Education: what’s a dad to do (6): curriculum and character
Concerning education, one correspondent wrote saying that, regardless of the location or method of education, the most important thing is curriculum. She’d probably say she is assuming the primacy of character when she speaks of curriculum, but we must never assume any father, mother, or educator puts character first. In fact, just the opposite: everyone is obsessed with curriculum despite the fact that character trumps curriculum every time. Particularly the father’s character, and even if he never opens a book with his child (which would be a crying shame).
Pastors should remind professors that they are paid to professWith education as all other parts of life, character is supreme. Good books about preaching never stop making this point. Professors too need to be reminded of this truth. Pastors should remind professors that they are paid to profess, and their first duty as a Christian is to profess their faith in Jesus Christ and the glory of God in all His creation. This duty of theirs is no less binding at a secular college and public university than a private Christian college. They are under the Lordship of Jesus Christ, after all.
Watch the charade inside the Beltway right now that has turned our nation’s legislative and judicial branches into the laughingstock of the world. Politicians preen themselves publicly over their high moral character when anyone half-awake knows they have none. (Obvious to Muslims, at least.)
Like our president, our justices, senators, congressmen, and congresswomen are thieves and liars. Watch them pretend shock over drunk college boys treating women as meat. Watch them compound their hypocrisy by denying the moral agency of women who hang out with drunk college boys. But who can blame them? They learned the curriculum well fifty years ago when their teachers taught them:
never blame the victim; and
woman is always the victim
So now we are a nation that claims to be enlightened in our respect for women while we deny women any moral agency.
When I read and watch D.C. from the White House circus down to the utter degradation of those New York Times and Washington Post scribblers, what’s most obvious is our complete absence of character. And nothing has contributed to that absence as much as the obsession with curriculum which has owned every form of education for many decades, now.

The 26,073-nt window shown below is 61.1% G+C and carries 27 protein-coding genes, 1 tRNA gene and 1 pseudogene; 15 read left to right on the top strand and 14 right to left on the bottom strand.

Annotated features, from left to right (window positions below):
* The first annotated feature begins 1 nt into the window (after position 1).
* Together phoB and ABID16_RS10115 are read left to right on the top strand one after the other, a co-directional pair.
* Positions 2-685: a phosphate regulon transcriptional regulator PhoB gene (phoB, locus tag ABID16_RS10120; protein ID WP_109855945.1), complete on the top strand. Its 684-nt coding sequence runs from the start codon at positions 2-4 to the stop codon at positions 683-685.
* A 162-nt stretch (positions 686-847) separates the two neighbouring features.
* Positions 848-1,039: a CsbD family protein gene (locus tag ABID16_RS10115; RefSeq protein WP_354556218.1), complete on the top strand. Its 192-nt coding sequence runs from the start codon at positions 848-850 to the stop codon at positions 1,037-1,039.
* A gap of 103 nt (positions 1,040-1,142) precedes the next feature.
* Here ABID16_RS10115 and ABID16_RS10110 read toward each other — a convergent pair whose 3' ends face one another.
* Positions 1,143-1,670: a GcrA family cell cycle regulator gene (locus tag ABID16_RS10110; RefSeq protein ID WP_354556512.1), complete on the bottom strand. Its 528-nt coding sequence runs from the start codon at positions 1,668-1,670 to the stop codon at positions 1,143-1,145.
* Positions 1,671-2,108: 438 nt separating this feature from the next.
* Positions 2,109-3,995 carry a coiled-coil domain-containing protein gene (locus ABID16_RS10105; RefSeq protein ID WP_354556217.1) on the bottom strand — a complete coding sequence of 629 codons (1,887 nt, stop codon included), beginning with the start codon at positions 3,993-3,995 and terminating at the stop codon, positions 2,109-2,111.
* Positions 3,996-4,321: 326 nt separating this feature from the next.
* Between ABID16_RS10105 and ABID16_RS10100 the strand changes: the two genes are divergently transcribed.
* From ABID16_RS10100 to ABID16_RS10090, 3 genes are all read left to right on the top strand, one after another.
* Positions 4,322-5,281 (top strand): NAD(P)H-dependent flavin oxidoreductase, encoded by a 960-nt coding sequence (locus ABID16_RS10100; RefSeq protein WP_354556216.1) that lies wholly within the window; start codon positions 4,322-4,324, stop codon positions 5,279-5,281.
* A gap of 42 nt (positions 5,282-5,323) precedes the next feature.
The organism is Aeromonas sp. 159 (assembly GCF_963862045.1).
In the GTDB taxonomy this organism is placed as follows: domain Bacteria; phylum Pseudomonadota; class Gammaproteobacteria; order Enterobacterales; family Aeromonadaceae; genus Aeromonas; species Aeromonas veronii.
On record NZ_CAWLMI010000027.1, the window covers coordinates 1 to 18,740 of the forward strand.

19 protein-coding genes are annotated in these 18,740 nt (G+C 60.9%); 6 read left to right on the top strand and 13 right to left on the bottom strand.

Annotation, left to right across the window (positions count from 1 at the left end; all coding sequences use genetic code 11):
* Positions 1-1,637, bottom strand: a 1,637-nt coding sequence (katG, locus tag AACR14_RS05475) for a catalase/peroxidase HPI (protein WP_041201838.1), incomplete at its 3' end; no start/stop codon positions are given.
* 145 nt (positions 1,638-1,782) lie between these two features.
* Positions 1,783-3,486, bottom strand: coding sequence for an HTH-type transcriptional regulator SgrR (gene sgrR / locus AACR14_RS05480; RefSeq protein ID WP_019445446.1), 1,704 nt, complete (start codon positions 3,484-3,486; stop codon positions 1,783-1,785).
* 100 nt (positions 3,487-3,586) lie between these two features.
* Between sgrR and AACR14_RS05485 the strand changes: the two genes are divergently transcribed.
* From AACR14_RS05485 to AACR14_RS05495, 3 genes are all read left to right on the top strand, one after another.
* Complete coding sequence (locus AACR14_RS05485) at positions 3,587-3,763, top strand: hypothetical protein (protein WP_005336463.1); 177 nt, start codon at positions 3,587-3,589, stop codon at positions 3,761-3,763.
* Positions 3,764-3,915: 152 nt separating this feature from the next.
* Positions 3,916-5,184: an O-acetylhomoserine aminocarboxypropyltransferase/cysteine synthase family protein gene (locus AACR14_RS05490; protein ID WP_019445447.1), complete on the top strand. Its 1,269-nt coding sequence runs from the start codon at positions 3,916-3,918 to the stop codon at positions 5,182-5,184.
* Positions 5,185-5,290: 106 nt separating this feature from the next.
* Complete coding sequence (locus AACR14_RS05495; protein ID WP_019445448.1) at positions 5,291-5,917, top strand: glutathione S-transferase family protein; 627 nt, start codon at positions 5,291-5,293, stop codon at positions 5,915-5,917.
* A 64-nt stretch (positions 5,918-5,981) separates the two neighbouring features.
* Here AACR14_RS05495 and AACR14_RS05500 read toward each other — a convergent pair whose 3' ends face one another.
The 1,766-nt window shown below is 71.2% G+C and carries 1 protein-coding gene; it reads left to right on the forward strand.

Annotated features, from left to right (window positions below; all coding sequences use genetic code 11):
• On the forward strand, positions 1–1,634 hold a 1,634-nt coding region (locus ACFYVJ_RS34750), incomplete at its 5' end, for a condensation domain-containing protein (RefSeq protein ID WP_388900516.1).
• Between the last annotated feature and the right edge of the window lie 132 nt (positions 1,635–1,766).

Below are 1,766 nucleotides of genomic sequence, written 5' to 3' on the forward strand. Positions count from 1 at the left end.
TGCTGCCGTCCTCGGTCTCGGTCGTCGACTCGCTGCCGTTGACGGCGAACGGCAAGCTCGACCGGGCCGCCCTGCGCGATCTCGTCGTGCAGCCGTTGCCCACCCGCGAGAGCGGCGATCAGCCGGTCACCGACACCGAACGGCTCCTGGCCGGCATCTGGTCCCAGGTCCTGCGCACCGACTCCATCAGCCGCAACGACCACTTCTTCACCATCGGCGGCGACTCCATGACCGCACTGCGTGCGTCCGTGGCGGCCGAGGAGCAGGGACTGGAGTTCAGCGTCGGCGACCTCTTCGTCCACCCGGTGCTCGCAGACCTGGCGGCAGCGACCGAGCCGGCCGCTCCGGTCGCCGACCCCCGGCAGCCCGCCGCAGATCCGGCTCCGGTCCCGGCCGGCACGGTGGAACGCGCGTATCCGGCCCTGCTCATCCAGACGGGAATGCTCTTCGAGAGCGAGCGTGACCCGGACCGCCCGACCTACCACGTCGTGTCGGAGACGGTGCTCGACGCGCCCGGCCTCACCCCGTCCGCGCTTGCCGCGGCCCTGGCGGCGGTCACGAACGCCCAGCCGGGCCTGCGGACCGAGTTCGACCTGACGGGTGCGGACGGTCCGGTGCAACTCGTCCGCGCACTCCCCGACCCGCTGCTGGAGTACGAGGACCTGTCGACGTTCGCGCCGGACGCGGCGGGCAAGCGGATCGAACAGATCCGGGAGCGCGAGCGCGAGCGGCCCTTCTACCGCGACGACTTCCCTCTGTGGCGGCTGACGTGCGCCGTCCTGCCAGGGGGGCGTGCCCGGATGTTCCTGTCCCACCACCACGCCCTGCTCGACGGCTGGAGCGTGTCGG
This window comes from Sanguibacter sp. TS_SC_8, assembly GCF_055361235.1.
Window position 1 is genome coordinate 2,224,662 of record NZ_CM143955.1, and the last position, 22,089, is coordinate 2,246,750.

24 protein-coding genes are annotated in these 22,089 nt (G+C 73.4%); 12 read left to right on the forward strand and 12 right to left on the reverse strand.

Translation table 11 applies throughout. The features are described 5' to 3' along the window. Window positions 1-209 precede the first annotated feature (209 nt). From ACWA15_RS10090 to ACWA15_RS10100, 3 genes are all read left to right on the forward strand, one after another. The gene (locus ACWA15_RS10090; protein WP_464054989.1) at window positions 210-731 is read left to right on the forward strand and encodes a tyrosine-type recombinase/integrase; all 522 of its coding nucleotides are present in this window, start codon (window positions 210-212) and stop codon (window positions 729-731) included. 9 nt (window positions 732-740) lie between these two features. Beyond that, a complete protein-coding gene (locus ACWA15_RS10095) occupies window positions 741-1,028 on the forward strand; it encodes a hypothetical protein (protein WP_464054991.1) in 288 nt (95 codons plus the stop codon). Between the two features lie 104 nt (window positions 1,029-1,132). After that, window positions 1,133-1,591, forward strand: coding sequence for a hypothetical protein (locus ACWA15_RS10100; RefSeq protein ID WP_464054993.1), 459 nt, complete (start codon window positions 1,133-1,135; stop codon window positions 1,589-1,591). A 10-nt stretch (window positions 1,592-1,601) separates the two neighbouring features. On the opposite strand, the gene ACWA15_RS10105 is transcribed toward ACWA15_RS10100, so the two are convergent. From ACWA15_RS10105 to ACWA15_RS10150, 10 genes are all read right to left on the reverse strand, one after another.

Seminaries now train our pastors, so this obsession owns the church. Preachers aren’t pastors. They don’t feed and protect their sheep. They dispense Sunday morning lectures focussed on the mind, never the heart. Curriculum, not character. They abuse God’s Word in the service of flattering their sheep over their growth in knowledge, condemning those sheep to a lifetime of justification without sanctification. Grace without holiness.
No wonder those sitting under such lectures go out and lead and teach in Christian private schools and homeschools that do the same. Mind without heart. Curriculum without character.
fatherhood is character, and nothing lessIn Daddy Tried, I say over and over again that fatherhood is character, and nothing less. Without character, there is no fatherhood. Or better, fatherhood never rises above character. Sons are acorns that never fall far from the tree, and that tree is character.
Give me your heart, my son, and let your eyes delight in my ways. (Proverbs 23:26)
One other point and I’ll stop. This woman correspondent talks about the scandal of homeschooling parents who refuse to teach their children the glory of God’s creation. Some might view this failure as a matter of curriculum, but it’s actually a failure of character. If any educator (from the father on a walk with his sons and daughters to a mother reading her child a book to a prof lecturing his students) fails to profess the glory of God, it’s because he himself doesn’t know the glory of God; or worse, he has no love for God’s glory he exudes everywhere all the time to everyone.
After all, if the heavens declare the glory of God and the firmament showeth his handiwork, so do atoms and differential equations and poems and international economies and markets.